• Goldflame – a dense, upright mounded shrub with bronze-tinged new growth in spring. Height 3-4’. Spread 4-5’.
  • Dolchica – graceful dark mounds hold showy purplish flower clusters. Height 3’. Spread 4’.
  • Snowmound – easy to grow with graceful, spreading branches and an abundance of white flowers. Height 3-5’. Spread 3-5’.
  • Little Princess – showy flat-topped clusters of bright pink flowers bloom in early summer. Height 2’. Spread 3’.
Spirea in a mulched garden bed.

The spirea shown is Superstar from First Editions. Photo courtesy of National Garden Bureau.

Spirea How-To’s for Your Landscape

  • These plants are fast-growing, even the most compact varieties, making them highly desirable for quick fill-in plantings, massing, hedges, and foundations.
  • Spirea are deciduous, meaning they drop their leaves each fall and can usually handle winter just fine. They are hardy to USDA Hardiness Zones 4 – 8 and can tolerate winter temperatures of 15-30 degrees Fahrenheit.
  • Best grown in full sun. Generally, those planted in shadier spots tend to become lanky and do not bloom as well. Once established, they are one of the lowest maintenance, easy-to-grow shrubs.
  • Routine pruning of old wood can be done if the plants are getting larger than desired. It is best to prune after flowering. Thin out branches from the center to improve air circulation. Unlike some landscape plants, every few years you can prune spirea hard, by as much as two-thirds if you want to clean up overgrown plants.
  • Deadheading, or removal of spent flowers, is not necessary. Flowering will be more prolific when the plants have adequate moisture in spring and summer. Mulching with wood chips or shredded bark will help retain moisture.
  • If you live in urban areas, have no fear, spirea are well suited to tolerate poor soil, pollution, drought, heat, and extreme cold temperatures. They prefer well-drained soil that should be kept moist their first year, watering deeply, especially during the hot summer months. Once established, minimal supplemental watering should be needed. While fall is the best time to plant, they can be planted anytime during the growing season.
  • Spirea are generally not preferred to be grazed on by wildlife such as deer and rabbits. However, their beautiful blooms attract the happiest show of butterflies, bees, and other pollinators.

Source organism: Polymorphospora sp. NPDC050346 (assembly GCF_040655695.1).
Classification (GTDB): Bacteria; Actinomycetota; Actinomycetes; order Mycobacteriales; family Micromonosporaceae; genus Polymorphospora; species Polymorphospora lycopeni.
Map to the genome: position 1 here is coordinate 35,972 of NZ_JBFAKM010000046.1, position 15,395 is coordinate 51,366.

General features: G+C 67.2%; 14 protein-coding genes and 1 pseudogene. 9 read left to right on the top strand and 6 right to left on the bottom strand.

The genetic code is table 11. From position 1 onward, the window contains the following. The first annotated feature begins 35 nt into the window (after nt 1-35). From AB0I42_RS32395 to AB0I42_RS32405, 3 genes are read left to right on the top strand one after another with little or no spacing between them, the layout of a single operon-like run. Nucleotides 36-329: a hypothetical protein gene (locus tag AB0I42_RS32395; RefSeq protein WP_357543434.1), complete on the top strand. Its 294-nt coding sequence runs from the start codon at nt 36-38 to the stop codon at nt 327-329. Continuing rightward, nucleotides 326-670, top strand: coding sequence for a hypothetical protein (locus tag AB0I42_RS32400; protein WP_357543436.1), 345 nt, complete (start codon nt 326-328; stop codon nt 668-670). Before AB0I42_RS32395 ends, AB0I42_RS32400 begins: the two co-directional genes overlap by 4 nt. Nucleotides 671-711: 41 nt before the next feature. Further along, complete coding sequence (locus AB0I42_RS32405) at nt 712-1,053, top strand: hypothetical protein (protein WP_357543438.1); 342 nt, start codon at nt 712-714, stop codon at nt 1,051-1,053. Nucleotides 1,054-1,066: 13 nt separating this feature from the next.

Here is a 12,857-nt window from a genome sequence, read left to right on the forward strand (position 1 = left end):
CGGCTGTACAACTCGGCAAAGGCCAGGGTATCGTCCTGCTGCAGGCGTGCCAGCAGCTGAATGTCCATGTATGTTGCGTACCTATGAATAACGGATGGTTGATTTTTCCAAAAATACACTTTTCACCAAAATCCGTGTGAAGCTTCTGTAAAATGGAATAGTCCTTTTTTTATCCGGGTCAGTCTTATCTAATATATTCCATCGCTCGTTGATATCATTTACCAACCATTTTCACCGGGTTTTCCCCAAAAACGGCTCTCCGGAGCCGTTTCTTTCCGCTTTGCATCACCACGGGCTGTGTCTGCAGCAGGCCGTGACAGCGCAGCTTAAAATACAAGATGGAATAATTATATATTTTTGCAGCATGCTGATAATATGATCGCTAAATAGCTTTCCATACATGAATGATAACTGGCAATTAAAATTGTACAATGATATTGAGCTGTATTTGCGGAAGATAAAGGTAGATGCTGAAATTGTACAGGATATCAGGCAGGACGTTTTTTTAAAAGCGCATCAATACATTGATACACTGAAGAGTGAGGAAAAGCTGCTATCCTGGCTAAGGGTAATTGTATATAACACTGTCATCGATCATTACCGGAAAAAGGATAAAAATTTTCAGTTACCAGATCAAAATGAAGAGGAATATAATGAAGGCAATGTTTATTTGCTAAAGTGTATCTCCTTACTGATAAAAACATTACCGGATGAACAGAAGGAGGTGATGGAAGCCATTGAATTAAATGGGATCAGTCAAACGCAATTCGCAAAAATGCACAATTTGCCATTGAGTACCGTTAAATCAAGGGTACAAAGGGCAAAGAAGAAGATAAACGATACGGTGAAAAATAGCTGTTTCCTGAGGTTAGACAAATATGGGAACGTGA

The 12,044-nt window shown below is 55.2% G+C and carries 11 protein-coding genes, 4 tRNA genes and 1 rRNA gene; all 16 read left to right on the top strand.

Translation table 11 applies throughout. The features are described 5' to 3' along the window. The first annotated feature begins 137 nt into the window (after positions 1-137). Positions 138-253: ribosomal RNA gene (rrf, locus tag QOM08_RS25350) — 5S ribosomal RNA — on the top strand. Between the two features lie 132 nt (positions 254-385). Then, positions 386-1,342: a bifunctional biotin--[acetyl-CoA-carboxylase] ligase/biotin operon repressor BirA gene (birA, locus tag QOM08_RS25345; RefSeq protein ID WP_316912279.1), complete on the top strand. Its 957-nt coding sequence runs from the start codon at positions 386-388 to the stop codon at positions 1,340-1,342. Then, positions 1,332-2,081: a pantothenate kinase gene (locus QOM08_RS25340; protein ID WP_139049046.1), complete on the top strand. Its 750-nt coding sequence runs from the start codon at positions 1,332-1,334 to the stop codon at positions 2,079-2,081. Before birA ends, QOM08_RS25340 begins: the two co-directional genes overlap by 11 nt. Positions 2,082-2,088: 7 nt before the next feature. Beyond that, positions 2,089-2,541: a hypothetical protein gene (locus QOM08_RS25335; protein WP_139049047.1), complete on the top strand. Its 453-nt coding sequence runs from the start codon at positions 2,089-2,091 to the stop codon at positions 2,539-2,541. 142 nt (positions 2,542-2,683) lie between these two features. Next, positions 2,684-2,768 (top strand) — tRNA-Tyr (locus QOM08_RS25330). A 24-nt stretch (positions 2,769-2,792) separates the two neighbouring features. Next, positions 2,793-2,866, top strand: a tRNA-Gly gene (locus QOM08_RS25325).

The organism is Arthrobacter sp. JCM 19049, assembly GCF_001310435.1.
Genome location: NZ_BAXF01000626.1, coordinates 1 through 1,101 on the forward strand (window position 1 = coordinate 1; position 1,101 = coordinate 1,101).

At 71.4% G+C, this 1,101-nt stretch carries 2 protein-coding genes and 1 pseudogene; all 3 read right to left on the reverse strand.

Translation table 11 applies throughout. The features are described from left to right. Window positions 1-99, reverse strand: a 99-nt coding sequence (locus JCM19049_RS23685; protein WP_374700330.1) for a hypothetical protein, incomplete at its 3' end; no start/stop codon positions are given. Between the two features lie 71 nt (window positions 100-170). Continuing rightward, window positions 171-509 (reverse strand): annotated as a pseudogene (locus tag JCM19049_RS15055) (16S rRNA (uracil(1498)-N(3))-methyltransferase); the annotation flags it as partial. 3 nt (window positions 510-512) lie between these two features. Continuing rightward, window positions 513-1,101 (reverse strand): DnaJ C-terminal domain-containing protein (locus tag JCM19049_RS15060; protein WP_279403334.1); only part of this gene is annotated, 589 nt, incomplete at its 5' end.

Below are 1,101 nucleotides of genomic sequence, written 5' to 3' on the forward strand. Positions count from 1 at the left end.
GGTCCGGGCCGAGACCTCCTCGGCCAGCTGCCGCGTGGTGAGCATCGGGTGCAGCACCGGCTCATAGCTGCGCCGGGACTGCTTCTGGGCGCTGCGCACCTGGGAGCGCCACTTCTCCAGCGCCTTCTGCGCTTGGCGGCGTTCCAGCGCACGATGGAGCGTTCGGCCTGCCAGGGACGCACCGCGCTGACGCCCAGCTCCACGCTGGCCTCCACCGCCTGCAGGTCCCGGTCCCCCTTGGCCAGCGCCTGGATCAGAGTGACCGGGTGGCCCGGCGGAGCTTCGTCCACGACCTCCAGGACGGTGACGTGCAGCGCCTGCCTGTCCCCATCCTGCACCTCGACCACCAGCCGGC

Spirea in the landscape.

Spirea shown is Pink Sparkler from Bailey Nurseries. Image courtesy of National Garden Bureau.

Visit Bay Landscaping for our Selection of Spirea Plants

Bay Landscaping’s nursery has a variety of spirea plants available for your Michigan yard or garden. Or, if you prefer, we can help you design your landscape and incorporate spirea plants where they would be best suited.

Learn more about our Landscape Design Services >>

Spirea is a versatile shrub with many varieties, colors, and foliage options to choose from. Visit Bay Landscaping soon to see what varieties we have in stock!

Download the Spirea Fact Sheet from the National Garden Bureau

Posted in

Jerry Somalski

Jerry is a Landscape Designer, Project Manager, and the President of Bay Landscaping. He began learning about plants and landscape design as a young boy, hoeing in the family nursery and tagging along with the landscape crews who taught him the tools and methods of the trade. After earning a Bachelor of Science in Business Administration at Central Michigan University, he returned to the family business. Jerry has an enthusiastic yet practical approach to landscape design, focused on choosing the right plants (ones that thrive in the mid-Michigan climate) for the right place to create sustainable and spectacular landscapes. He loves to share what he knows with gardeners throughout Michigan! Learn more about Jerry >>

See Our Other Articles